Bigger, better, multi-linguistic Call Centre and info packs at airports to help fans navigate a textured, exciting destination
Johannesburg – THE 2010 FIFA World Cup™ is upon South Africa, and as fans arrive in their hundreds of thousands, South African Tourism unleashes an inventory of destination advice and helpful resources to make their stay in South Africa as much fun, and as hassle free, as possible.
The South African Tourism Call Centre, that up until now has focused its services on people who call from outside South Africa, now offers news and information especially for visitors calling from inside South Africa, too.
Call Centre agents are able to give information on what to do in each of the host cities; on accommodation available; on the football match schedules; on where to find FIFA Fan Fests™ and other public viewing areas; and on transport logistics for getting between the country’s main centres.
To cope with World Cup demand, the number of Call Centre agents has been increased from 14 to 55 for the duration of the World Cup. Between them, the agents will answer queries in Spanish, German, Dutch, French, Italian, Portuguese and English. English callers will be helped 24/7. All other callers will be helped from 9am to 9pm every day for the duration of the World Cup.
The Call Centre may be accessed by dialling +27 87 803 4636 from any telephone.
“It’s not enough to just enjoy the World Cup. The tourism and travel industry also needs to use this period to position South Africa as the very best place, and the friendliest place, in the world to come on holiday,” says South African Tourism ceo, Thandiwe January-McLean.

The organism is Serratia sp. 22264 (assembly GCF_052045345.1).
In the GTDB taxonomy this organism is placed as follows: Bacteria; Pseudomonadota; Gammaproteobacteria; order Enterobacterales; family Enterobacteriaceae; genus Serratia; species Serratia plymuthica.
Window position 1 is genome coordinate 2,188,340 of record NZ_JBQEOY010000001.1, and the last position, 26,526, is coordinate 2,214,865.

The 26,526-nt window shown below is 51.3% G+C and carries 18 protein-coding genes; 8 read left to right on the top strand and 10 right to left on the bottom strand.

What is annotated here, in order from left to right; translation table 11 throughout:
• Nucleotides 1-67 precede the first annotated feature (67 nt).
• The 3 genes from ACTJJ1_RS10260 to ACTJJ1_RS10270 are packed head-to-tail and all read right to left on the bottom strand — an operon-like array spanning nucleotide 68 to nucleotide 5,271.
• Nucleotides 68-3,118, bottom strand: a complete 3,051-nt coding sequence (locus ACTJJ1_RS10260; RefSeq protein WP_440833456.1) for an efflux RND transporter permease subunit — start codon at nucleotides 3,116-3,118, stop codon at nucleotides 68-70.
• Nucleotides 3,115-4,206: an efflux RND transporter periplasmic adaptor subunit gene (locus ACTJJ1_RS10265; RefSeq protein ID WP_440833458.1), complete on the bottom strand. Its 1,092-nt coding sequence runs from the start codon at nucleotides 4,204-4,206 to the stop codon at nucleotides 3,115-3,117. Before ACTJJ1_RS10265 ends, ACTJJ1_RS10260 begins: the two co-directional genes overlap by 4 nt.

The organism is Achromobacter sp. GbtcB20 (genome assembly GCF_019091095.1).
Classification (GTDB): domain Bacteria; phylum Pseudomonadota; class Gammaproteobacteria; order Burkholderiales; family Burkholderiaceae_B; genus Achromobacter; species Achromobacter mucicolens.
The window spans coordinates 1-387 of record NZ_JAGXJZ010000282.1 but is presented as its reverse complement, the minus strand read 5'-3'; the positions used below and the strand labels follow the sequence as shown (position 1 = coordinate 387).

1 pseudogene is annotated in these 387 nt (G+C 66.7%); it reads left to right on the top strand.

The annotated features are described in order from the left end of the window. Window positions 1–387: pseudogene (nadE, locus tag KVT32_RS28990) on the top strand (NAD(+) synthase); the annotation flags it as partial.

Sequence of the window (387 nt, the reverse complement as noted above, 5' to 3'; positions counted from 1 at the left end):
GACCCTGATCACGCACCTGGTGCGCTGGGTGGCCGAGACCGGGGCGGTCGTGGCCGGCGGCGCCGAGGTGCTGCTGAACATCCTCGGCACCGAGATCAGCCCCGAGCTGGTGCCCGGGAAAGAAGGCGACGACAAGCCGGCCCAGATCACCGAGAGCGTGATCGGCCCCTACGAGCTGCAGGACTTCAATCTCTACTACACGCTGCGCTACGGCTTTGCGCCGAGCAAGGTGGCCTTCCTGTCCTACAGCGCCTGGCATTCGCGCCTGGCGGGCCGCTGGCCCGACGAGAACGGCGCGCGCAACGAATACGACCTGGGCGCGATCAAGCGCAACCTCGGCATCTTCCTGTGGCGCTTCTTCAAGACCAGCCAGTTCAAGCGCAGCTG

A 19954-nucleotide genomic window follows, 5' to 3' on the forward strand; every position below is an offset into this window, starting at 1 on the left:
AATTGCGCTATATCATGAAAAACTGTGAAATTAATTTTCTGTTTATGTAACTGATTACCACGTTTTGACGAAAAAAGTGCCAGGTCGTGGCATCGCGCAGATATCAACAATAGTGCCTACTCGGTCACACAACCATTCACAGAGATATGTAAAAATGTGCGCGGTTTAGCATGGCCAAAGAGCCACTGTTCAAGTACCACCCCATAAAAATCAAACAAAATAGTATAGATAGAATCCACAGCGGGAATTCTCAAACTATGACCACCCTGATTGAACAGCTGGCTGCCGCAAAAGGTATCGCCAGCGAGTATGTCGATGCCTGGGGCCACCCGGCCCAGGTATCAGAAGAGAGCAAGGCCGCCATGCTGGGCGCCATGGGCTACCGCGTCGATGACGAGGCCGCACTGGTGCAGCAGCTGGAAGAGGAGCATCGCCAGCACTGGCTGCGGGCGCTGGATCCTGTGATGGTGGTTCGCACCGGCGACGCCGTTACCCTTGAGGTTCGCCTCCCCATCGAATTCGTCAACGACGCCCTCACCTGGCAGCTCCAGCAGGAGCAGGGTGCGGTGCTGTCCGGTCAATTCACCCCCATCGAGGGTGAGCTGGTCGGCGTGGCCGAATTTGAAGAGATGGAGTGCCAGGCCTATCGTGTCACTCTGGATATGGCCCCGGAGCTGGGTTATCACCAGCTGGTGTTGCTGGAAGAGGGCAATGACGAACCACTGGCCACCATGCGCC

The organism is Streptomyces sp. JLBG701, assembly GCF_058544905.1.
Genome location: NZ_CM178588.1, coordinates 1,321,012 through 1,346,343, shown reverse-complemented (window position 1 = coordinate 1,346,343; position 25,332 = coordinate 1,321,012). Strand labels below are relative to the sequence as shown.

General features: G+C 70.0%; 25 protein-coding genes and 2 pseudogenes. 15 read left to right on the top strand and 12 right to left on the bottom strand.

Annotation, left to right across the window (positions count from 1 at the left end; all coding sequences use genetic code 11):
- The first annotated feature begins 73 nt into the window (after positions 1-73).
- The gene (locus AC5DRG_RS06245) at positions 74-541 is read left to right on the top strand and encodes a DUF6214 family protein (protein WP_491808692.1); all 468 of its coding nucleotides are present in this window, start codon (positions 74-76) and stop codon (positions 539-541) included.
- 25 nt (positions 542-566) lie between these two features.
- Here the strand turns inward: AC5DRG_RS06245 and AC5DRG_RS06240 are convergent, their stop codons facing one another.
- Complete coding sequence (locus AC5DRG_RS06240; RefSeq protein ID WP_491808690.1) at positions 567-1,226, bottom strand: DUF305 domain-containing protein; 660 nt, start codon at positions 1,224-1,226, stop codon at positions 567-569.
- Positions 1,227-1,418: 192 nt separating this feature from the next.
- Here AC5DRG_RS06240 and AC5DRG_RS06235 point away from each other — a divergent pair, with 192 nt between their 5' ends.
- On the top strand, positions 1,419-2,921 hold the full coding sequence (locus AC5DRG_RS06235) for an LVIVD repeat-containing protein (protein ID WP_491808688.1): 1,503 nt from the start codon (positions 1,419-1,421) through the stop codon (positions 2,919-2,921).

As many as 15 000 South Africans have each written personal messages of welcome to World Cup visitors. These hand written messages, on postcards, are being distributed to the hotel rooms of 2010 foreign guests to give visitors a real and tangible sense of the nation’s excitement and warm, friendly, welcoming spirit.
‘Welcome’ bags will be given free to 300 000 fans touching down at the international airports. The bags contain maps of the country, stadium information and hints and tips on how to understand our unique brand of English. Each bag also contains a booklet that offers a very helpful, yet sunny, set of tips on how to navigate the cultures of the thousands of different people who will be in South Africa to cheer their teams on.
South Africa realistically expects about 300 000 foreign fans to visit the country in the next four weeks. The World Cup itself will draw a cumulative television audience of about 30 billion viewers. These people will have one thing on their minds: the football. However, South African Tourism is determined to use the opportunity the World Cup offers to educate a planet in love with football about a destination at the tip of Africa that’s warm, welcoming, accessible, friendly and oozing texture, charm and excitement.